Posted on Wednesday, October 27, 2010
By NELSON D. SCHWARTZ
Even as Bank of America begins to restart foreclosure proceedings in 23 states on Monday, the bank confirmed that it had discovered errors, including incorrect data and misspelled names, in the paperwork it has reviewed.
For weeks, Bank of America has insisted its review had not turned up any serious errors, and emphasized that it had not found a single case where a homeowner was facing foreclosure in error.
But on Sunday, the bank revised its fairly combative public stance. Bank of America had found errors, but only in a tiny number of cases, Dan Frahm, a spokesman for the bank, said late Sunday.
“These are examples of exceptions that were caught early in the process through control steps,” Mr. Frahm said. “They do not reflect exceptions in final documents that are being resubmitted to the courts.”
Bank of America and several other institutions, including JPMorgan Chase and GMAC Mortgage, halted foreclosures in late September and early October amid a growing controversy over problematic documents, including so-called robo-signers — bank employees who say they signed foreclosure affidavits without reviewing the documents. Other foreclosure cases were initiated with missing documents or incorrect information.
As a result of its review, Bank of America has combined signing and notarization into one step, unlike in the past, when they were separate tasks. “We felt there was greater risk for error before,” Mr. Frahm said.
On Sunday, Bank of America maintained that no homes were foreclosed in error.
“The basis for our foreclosure decisions has been accurate,” he said, and he added that the bank would work to correct any problems.
Initially, Bank of America imposed the freeze in 23 states where judicial approval is required before a foreclosure can go ahead, and the bank extended it nationwide on Oct. 8. But on Oct. 18, the bank confirmed foreclosures would resume in the initial 23 states and declared it was confident in the procedures it had in place.
“We did a thorough review of the process, and we found the facts underlying the decision to foreclose have been accurate,” Barbara J. Desoer, president of Bank of America Home Loans, said at the time. “We paused while we were doing that, and now we’re moving forward.”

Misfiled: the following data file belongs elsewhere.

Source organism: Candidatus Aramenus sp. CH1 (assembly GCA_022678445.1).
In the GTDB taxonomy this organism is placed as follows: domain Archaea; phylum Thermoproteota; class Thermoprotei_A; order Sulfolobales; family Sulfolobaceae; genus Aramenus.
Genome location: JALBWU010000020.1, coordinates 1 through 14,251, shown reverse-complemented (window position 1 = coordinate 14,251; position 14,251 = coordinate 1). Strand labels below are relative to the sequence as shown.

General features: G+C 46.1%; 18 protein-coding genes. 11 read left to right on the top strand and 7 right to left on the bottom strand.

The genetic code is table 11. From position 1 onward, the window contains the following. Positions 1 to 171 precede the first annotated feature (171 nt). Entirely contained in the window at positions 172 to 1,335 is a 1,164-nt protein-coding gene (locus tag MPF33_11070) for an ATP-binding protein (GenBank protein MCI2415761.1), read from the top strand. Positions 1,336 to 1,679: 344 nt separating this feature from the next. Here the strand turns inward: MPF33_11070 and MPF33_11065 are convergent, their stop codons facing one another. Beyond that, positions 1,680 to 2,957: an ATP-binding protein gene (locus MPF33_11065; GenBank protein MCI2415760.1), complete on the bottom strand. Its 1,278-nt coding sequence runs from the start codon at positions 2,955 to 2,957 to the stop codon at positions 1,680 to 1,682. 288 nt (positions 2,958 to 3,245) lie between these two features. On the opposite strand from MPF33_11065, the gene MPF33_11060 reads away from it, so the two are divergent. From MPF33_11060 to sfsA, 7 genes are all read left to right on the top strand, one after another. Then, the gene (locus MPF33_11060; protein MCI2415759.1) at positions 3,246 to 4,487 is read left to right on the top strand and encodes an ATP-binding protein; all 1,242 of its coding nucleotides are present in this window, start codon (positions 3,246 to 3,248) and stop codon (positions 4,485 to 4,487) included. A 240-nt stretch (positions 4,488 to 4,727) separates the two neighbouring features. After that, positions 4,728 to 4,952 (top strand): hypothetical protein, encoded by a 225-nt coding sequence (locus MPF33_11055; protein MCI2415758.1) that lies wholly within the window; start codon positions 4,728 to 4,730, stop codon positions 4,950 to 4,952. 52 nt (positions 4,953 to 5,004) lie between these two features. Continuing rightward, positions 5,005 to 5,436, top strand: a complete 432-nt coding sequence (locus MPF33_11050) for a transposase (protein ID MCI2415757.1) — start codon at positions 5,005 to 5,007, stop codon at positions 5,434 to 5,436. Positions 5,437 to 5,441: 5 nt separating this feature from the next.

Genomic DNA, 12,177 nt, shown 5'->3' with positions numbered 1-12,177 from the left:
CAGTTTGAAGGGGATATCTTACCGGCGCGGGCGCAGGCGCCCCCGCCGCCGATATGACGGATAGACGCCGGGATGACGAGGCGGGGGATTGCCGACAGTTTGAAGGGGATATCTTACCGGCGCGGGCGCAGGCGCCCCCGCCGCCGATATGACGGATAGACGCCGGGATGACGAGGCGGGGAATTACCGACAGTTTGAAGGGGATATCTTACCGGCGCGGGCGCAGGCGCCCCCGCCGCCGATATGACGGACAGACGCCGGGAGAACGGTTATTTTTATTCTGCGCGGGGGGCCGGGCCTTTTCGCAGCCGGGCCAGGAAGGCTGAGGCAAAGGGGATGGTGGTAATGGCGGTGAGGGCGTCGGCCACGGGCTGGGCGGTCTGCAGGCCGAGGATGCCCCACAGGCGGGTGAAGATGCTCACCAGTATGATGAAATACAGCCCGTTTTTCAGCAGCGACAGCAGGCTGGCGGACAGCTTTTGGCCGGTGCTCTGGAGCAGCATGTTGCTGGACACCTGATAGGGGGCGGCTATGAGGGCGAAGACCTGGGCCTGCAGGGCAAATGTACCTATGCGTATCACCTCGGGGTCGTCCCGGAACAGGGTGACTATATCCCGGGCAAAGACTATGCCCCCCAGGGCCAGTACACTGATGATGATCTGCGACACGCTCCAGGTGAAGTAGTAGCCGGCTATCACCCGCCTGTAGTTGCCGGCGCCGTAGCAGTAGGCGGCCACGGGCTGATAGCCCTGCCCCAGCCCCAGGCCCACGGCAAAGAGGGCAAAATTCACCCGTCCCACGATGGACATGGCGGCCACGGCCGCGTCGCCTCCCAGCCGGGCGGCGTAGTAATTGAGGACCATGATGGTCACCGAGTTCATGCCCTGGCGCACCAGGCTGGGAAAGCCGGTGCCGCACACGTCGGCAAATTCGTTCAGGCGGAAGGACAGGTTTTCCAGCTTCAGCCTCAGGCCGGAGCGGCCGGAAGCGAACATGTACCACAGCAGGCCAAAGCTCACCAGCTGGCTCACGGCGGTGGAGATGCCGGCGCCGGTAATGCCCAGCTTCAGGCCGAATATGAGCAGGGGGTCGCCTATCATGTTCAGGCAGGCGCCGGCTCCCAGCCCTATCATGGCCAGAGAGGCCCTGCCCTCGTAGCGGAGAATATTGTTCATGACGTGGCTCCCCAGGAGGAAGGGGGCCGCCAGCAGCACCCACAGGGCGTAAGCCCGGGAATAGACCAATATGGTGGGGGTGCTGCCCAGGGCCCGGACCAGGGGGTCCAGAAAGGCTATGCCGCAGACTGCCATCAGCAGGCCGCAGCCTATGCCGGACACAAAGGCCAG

Since the controversy began, Bank of America shares have been pummeled and the company has repeatedly sought to reassure investors that it does not a deeper financial threat from the controversy.
What’s more, it is facing pressure from large institutional owners of troubled mortgages, including the Federal Reserve Bank of New York, Pimco and BlackRock, to buy tens of billions in bad loans back from them.
That has forced analysts to rethink earnings expectations, with some warning that the mortgage mess represents a long-term drain on an industry that only recently has gotten back on its feet.
As the nation’s largest bank and the servicer of roughly one in five American mortgages, Bank of America is closely watched by the rest of the industry, and its decision to resume foreclosures was seen as an attempt by the big banks to put the growing furor behind them.
Still, it is far from certain that banks will be able to calm the public controversy easily or quickly. Aside from the robo-signers, lawyers for homeowners have found evidence that documents were lost or even thrown out. Armed with this information, lawyers are gearing up for protracted court battles.
Bank of America’s troubled mortgage portfolio is a legacy of its July 2008 acquisition of Countrywide, a subprime mortgage specialist that was among the financial institutions with the most troubled loans, as well as its January 2009 merger with Merrill Lynch, which was a major player in the business of taking mortgages and transforming them into securities to be sold to investors.
In addition, as the beneficiary of two capital infusions by Washington under the federal bailout, Bank of America was among the banks most dependent on Washington to help survive the financial crisis, receiving $45 billion from taxpayers. Of that, $20 billion came in emergency aid after Merrill’s losses were revealed.
That money has been paid back, but the bank remains eager to maintain good relations with the government, and has emphasized that restoring its public image was a crucial factor throughout the foreclosure controversy.
Last Wednesday, Bank of America reported that operating earnings in the third quarter hit $3.1 billion, in contrast to a loss a year ago.